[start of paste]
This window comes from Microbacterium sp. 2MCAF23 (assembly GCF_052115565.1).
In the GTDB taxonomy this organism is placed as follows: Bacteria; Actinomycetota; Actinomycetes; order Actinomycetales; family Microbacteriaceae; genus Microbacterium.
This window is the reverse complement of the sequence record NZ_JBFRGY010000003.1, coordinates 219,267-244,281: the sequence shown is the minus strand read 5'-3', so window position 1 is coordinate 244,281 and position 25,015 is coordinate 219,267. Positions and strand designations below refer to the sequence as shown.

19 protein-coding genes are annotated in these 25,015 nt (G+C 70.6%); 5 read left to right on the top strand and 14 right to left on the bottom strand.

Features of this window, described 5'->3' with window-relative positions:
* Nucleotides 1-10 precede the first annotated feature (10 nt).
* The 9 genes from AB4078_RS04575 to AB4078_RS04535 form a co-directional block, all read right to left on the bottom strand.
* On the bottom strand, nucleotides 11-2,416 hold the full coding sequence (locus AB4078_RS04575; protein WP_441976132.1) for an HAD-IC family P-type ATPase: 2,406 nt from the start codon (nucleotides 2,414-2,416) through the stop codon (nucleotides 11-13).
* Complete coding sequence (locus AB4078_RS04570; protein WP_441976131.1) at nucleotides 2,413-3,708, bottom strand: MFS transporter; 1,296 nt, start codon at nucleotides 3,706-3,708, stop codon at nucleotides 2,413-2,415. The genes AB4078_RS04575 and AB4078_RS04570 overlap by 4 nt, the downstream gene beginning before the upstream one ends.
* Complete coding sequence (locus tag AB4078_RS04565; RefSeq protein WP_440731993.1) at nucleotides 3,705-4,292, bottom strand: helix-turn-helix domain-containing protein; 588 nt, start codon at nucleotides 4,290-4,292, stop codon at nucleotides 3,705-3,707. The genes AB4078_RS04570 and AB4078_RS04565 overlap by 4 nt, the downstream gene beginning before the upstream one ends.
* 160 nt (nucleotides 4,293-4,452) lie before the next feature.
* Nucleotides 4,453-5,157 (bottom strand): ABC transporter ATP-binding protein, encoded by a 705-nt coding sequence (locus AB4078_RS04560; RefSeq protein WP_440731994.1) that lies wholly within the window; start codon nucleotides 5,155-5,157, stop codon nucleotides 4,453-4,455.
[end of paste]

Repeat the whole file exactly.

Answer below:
This window comes from Microbacterium sp. 2MCAF23 (assembly GCF_052115565.1).
In the GTDB taxonomy this organism is placed as follows: Bacteria; Actinomycetota; Actinomycetes; order Actinomycetales; family Microbacteriaceae; genus Microbacterium.
This window is the reverse complement of the sequence record NZ_JBFRGY010000003.1, coordinates 219,267-244,281: the sequence shown is the minus strand read 5'-3', so window position 1 is coordinate 244,281 and position 25,015 is coordinate 219,267. Positions and strand designations below refer to the sequence as shown.

19 protein-coding genes are annotated in these 25,015 nt (G+C 70.6%); 5 read left to right on the top strand and 14 right to left on the bottom strand.

Features of this window, described 5'->3' with window-relative positions:
* Nucleotides 1-10 precede the first annotated feature (10 nt).
* The 9 genes from AB4078_RS04575 to AB4078_RS04535 form a co-directional block, all read right to left on the bottom strand.
* On the bottom strand, nucleotides 11-2,416 hold the full coding sequence (locus AB4078_RS04575; protein WP_441976132.1) for an HAD-IC family P-type ATPase: 2,406 nt from the start codon (nucleotides 2,414-2,416) through the stop codon (nucleotides 11-13).
* Complete coding sequence (locus AB4078_RS04570; protein WP_441976131.1) at nucleotides 2,413-3,708, bottom strand: MFS transporter; 1,296 nt, start codon at nucleotides 3,706-3,708, stop codon at nucleotides 2,413-2,415. The genes AB4078_RS04575 and AB4078_RS04570 overlap by 4 nt, the downstream gene beginning before the upstream one ends.
* Complete coding sequence (locus tag AB4078_RS04565; RefSeq protein WP_440731993.1) at nucleotides 3,705-4,292, bottom strand: helix-turn-helix domain-containing protein; 588 nt, start codon at nucleotides 4,290-4,292, stop codon at nucleotides 3,705-3,707. The genes AB4078_RS04570 and AB4078_RS04565 overlap by 4 nt, the downstream gene beginning before the upstream one ends.
* 160 nt (nucleotides 4,293-4,452) lie before the next feature.
* Nucleotides 4,453-5,157 (bottom strand): ABC transporter ATP-binding protein, encoded by a 705-nt coding sequence (locus AB4078_RS04560; RefSeq protein WP_440731994.1) that lies wholly within the window; start codon nucleotides 5,155-5,157, stop codon nucleotides 4,453-4,455.